BOHP_2005-05-19_AVega Chapter 14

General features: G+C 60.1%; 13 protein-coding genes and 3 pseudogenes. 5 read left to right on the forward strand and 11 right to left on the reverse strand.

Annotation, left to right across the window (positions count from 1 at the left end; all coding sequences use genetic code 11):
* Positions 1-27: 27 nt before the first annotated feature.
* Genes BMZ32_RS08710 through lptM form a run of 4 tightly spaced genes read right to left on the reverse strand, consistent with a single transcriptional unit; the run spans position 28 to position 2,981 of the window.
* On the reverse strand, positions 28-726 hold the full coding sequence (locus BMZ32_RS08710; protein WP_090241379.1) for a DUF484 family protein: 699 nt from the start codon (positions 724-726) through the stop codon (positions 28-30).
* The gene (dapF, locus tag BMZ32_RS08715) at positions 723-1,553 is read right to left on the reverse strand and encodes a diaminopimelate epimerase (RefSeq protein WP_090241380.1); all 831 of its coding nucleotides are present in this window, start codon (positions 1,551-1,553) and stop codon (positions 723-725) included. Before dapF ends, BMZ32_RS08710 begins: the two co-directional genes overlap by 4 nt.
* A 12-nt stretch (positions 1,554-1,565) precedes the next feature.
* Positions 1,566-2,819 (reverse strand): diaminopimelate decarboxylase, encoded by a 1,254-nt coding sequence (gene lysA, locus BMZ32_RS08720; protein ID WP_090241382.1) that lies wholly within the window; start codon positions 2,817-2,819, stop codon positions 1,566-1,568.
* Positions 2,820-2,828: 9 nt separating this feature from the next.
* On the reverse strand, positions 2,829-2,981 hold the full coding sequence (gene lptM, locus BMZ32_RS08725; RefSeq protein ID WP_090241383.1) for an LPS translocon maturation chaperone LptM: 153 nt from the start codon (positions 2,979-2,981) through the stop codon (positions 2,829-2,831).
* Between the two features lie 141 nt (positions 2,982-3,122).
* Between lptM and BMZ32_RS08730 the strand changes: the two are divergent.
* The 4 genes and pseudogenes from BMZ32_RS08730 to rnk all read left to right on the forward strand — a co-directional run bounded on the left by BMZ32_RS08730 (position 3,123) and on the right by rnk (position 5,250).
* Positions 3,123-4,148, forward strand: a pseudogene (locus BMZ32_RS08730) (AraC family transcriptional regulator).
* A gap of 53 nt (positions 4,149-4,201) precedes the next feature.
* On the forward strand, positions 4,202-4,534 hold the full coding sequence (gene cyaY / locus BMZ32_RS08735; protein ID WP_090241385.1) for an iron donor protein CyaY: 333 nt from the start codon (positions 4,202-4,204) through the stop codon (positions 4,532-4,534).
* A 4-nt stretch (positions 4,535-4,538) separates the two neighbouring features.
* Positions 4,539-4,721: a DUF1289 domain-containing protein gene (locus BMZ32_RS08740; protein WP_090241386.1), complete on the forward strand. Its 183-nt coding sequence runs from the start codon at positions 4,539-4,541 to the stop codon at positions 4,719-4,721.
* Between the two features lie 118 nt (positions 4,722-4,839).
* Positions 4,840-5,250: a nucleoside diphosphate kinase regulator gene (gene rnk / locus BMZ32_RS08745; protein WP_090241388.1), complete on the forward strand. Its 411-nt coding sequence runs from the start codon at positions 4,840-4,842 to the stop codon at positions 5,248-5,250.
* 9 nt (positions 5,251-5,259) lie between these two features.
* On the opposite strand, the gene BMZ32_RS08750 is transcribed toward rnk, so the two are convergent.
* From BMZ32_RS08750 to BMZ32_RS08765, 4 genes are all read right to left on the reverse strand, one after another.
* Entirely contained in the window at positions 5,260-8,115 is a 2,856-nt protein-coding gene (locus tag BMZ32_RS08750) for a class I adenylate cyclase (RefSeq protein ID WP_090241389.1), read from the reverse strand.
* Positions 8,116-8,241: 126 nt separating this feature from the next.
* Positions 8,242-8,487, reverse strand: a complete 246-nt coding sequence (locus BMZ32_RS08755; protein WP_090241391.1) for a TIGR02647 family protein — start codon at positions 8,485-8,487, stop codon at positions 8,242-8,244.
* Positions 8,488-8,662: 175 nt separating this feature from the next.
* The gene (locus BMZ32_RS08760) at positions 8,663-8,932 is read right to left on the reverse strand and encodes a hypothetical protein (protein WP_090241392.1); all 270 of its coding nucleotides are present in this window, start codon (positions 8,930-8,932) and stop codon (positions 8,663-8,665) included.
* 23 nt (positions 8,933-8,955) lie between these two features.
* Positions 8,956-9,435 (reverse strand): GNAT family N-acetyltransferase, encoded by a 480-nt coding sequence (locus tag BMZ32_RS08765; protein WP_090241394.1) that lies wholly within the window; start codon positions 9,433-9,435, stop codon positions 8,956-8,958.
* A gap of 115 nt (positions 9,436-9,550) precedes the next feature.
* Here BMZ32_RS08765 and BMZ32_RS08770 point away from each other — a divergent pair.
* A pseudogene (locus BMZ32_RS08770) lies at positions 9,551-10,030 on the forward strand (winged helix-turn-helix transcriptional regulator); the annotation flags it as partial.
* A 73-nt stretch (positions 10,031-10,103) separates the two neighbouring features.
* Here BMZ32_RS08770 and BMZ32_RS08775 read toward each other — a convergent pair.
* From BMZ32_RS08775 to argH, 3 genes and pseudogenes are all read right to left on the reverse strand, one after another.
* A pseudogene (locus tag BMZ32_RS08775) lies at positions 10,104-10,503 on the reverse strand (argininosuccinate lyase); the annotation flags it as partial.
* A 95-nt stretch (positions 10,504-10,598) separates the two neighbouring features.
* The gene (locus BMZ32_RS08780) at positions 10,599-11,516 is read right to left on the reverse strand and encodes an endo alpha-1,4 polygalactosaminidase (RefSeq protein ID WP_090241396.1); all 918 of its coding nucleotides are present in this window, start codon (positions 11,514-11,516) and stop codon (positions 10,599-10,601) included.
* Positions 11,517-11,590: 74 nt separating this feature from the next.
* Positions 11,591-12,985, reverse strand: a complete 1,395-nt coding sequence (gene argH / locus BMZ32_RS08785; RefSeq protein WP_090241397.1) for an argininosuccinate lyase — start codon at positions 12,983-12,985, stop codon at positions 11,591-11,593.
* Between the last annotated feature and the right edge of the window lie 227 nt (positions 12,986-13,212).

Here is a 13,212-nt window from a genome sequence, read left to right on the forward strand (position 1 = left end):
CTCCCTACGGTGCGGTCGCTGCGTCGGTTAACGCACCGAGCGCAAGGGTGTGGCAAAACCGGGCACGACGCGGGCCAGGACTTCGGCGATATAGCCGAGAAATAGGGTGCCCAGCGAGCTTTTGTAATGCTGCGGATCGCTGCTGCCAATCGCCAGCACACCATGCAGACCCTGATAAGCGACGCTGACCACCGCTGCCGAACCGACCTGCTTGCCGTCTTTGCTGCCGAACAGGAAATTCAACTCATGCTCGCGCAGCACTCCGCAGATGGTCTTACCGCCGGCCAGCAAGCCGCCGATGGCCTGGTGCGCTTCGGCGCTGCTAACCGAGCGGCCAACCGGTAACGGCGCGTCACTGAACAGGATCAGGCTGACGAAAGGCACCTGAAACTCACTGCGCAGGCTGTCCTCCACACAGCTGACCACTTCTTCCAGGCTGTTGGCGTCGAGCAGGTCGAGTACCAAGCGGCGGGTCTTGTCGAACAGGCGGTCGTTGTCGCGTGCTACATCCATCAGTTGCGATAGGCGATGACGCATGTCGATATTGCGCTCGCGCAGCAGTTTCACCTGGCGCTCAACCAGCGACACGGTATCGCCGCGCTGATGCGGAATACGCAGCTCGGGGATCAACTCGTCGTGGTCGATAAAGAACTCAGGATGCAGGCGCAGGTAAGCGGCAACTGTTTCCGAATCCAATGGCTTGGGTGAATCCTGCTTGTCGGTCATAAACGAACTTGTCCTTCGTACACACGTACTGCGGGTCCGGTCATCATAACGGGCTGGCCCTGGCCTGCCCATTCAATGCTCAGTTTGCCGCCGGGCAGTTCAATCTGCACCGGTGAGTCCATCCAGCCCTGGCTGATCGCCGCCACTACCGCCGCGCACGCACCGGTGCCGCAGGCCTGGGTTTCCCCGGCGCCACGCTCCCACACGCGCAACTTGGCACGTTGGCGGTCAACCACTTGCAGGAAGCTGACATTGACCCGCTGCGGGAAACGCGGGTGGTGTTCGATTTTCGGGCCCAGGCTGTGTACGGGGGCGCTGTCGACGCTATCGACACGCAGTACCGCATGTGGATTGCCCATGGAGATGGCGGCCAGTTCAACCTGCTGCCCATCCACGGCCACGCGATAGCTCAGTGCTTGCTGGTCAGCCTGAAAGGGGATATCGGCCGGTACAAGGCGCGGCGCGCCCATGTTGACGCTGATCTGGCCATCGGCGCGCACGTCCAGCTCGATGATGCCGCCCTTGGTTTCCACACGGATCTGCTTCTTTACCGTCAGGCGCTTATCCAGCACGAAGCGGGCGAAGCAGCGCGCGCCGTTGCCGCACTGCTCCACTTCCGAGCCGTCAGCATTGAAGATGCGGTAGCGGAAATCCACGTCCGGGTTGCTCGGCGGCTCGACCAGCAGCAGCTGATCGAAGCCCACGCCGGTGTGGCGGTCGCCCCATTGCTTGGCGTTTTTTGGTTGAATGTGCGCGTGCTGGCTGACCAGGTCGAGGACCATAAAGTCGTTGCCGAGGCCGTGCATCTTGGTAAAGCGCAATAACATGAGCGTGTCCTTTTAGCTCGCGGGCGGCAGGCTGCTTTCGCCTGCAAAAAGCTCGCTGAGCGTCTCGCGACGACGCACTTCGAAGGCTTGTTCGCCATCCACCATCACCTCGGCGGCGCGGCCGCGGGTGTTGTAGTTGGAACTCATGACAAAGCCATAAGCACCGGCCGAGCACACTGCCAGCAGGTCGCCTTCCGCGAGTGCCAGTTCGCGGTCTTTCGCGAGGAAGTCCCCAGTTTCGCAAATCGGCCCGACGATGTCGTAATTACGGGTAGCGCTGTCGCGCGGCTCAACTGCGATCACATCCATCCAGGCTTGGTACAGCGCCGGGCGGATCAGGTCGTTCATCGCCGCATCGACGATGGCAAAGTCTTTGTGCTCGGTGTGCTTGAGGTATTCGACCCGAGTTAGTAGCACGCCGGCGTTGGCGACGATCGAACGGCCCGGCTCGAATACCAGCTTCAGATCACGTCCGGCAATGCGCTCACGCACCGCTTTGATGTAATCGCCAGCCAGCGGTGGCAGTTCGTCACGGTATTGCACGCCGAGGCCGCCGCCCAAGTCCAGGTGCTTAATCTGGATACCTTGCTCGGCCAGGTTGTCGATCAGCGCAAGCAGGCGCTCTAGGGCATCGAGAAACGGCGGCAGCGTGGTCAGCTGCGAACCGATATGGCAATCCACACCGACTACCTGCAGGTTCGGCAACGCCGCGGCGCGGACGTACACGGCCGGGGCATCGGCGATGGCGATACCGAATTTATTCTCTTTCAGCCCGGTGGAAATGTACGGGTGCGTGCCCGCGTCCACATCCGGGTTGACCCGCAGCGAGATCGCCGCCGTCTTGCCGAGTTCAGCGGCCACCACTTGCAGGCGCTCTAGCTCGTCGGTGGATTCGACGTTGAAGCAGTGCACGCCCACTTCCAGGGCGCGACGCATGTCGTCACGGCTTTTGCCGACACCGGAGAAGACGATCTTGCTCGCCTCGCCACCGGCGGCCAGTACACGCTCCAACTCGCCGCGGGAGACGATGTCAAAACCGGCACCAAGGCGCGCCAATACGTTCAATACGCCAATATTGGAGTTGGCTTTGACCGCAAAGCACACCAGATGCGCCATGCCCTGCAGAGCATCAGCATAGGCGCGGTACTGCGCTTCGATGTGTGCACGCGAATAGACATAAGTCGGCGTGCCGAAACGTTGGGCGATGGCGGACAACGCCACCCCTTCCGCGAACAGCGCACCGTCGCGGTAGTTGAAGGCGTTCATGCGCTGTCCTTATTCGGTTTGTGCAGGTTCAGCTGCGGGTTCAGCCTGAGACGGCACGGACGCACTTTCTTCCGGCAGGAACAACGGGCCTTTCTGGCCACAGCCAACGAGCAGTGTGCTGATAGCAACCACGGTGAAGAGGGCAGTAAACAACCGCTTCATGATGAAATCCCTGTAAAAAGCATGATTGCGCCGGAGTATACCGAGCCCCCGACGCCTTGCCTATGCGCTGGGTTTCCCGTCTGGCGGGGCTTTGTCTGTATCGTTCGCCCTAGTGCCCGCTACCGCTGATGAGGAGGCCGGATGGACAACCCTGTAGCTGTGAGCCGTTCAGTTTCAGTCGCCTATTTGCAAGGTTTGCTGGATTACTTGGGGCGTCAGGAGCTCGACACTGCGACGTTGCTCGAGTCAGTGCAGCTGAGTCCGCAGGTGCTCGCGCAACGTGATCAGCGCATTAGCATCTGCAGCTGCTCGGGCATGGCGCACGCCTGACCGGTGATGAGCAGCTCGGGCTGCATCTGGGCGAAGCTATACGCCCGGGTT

FB: If you get... I know you made the decision, you know, that your wife laid down the law and you decide not to travel. AV: Yeah, well she said, “You can travel if you want, but sell the house” -- so it would be a major decision. FB: Are there any career moves you wish you made that you didn't get around to? AV: I've had a great life. I mean I ended up playing with all the great bass players, all the great drummers and working opposite icons. FB: And you had a happy home life? AV: Yeah, and I won a few championships with the baseball team, which that article in the Globe said I'd won, but I was in the middle, the city series in there, plus the playoffs. FB: Did some of the people who've come up through your ranks over the years either as singers or players, have some of them gone on to fame and fortune? AV: Yeah Harry Allen's working all around. And of course Rebecca. FB: You said he came up with his parents from Providence when he was 12 or 14? AV: Yeah he used to come up once a month with his parents to do my talent show. His parents would rent a room, buy a dinner and Harry would play and he had a chance to hear [Ted] Casher or Dick Johnson while he was there. That didn't hurt. People like that, the Holidays and Bobby Mover and some of them. Some of the singers did well, they're all over the country. I still get CD's and stuff they send me. FB: From who? Just name a couple. AV: There’s a guy Jan Slow; he's in Jersey. He's more of a blues type thing. My drummer Joe Architelli in Vegas, he's been there. He was on that “All by Al” album, when Alan played vibes, he played drums on a couple of tunes. And a lot of the singers, they're all over the place, I don't even realize it. I did a show for the Dana Farber Cancer thing the other night for Freddy Taylor and they had a couple bands and they said the girl, dance, they had three dancers. Stan Strickland was playing tenor there, I had my trio and then Stan played with us. He said that girl says she's steady with you at the studio. I still have a lot of energy -- I don't know where -- but I hang around and listen. We get through at eight and I hang around and listen to bands. Then at 10:30, I went to Storyville to Scullers and heard The Yellowjackets. We'd do some funky stuff, I wanted to brush up on that. The week before I went with Cassandra McKinley, one of my proteges, to see the Funk Brothers. FB: Oh yeah, I was at one of those shows. AV: That was an energy show. FB: Yeah, Cassandra's pretty good. AV: Yeah, well Cassandra studied with me. Then I used her quite a bit. So I still listen. FB: That's important, keeps you fresh. AV: That always bugged me that some of the guys in town were supposed to be you know pretty good players. If I'm working opposite [Ahmad] Jamal, George Shearing, Jo (inaudible) with Cannonball Adderley. You mean to tell me they shouldn't be at some time or another at that series, shouldn't be every piano player in town there listening to them? And I didn't see a lot of them. Not to just support it, just to learn something. So I still go, you know I'll be 84. FB: That's what keeps you young, keep those ideas popping. AV: Yeah so I listened to, I wanted to hear what the, like I said the Yellowjackets, see what they're up to because we do some funky stuff on the some of the nights we work. FB: And it depends on what the singers call for, too. AV: Yeah that's why I still play, I still watch, I get home from work last night and even though I knew I had to meet you at nine this morning, I watched the American Idol show I had on my tape. My TIVO (which is a new digital recording thing) records two shows at once, so I got all kinds of stuff on there. FB: You might maybe even learn a few tricks from MTV and VH1? AV: I listen to all that stuff because if I want to do open mic and stuff, especially at the Hilton I was doing show tunes, jazz tunes. The next day Ellen O'Brien at Ryles recently, she's around, I used her at Remington’s. She started with me, she was in high school. FB: So you keep updating your book and you have to learn new tunes though, some of them come in with a lead sheet and say lets do this one. It'll be something you haven't heard before or maybe by a band you hadn't run into before. AV: I'd get an idea of the different styles and stuff. I still listen to a lot of the different piano players see what they're up to. Listen to show tunes once in awhile. I mean I don't bother to learn all the... at that time in the years I was at the airport Hilton from '79 to '84. So I was keeping up with the new show tunes. But I did work the Ritz for awhile and I had to play Tea Dance, I had the trio and the violins. And I was playing Vietnamese waltzes and all that stuff. Society style for the dance and we did that quite a bit. FB: Did you ever work the pits? The pit orchestras at the theatre? AV: Yeah a few times I filled in. Like I say I could have been in the pit at the RKO, but I went to the Hi-Hat fortunately. I could have been buried in the pit there. FB: But I mean no matter how much new material comes out, there’s still a lot of room for reinventing the old chestnuts. The Tin Pan Alley stuff from the 30's and 40's, it's timeless. AV: Recently I took a thing like “Angel Eyes” where I used to play it slow, and at the Lucky's I do an instrumental. I can't start off with a slow tune. So I did it, moving harmony and do like a funky beat. You know then get into the swing. FB: After 1956 when Charlie Byrd and Stan Getz introduced the Brazilian music to the country, everybody wants to hear a bossa nova or a little samba beat. I mean that’s, every drummers got to learn those licks and you got to learn all the material. AV: Yeah talking about that... When Freddy had the jazz workshop in Paul's Mall, that was in ‘65 to ‘70, I did five years on Route 9 in Framingham at the Marador. I used a trio and singer. And that was the hard area, but I had two months off, January and February, I finally could take a vacation because I had a contract for the rest of the year. So I'd go on a cruise or something like that. Then I'd do a week or two at the Jazz Workshop, Paul's Mall usually. I worked with Flip Wilson, the comedian, and Horace Silver was in the other room. I knew Horace when Stan Getz came into The Hi-Hat and said, “Who's with you this time?” I said well I picked up a rhythm section at Hartford. So you know, everything goes around. I had a chance to do Paul's Mall a few times. At that time I think what happened was... see the old days, the 50's, when you went to the Hi-Hat if a guy said to me who's there this weekend? I said Gene Ammons, I'd say I don't know him. I said, Well, come hear me and you'll like this guy.” When they went, no matter who was there, you could tap your foot to it. The rhythm was there, you got melody, rhythm and harmony. The harmony was listenable, wasn't avant garde or real bizarre. Good harmony, good rhythm. You didn't know the melody it was usually something you could relate to. FB: And if they hadn't heard “Jug” [Ammons] before, they'd learn about Jug. AV: Yeah. Now you go to, you go into the 70's and you go to hear some of the groups at the workshop. You know Andrew Hill's there, he's got a piece of music like that and he's looking at it and he does one tune for twenty minutes and sometimes the people have no idea what the melody is, no idea the harmony, a little too much for them. And some of the groups coming in weren't playing any rhythm to speak of, nothing you could tap your foot to. The guy coming in who was not educated in music, you know he doesn't know what to relate to. So that sort of killed it. FB: Yeah the avant garde stuff was for a very very small percentage... AV: Yeah they were all doing the modal thing which is OK, but I want to hear a guy play the changes of “Shadow of Your Smile” sometime instead of doing four tunes in a row where they're playing on two chords. FB: Yeah, that got tiresome. AV: You know I want to hear Bill Evans that'd be great playing that, or harmonic stuff. But the next five groups come in, they're all playing two changes all night. No matter what the tune is they're playing. FB: Yeah that's too much. AV: Yeah I mean on my CD I got “Wave” I go into a modal thing, but that's the only tune I do it on. If I'm playing “Mr. Lucky” or some other tune, I'm playing the changes. It's a challenge and then people could relate to it because there's rhythm there. But that period there made it tough.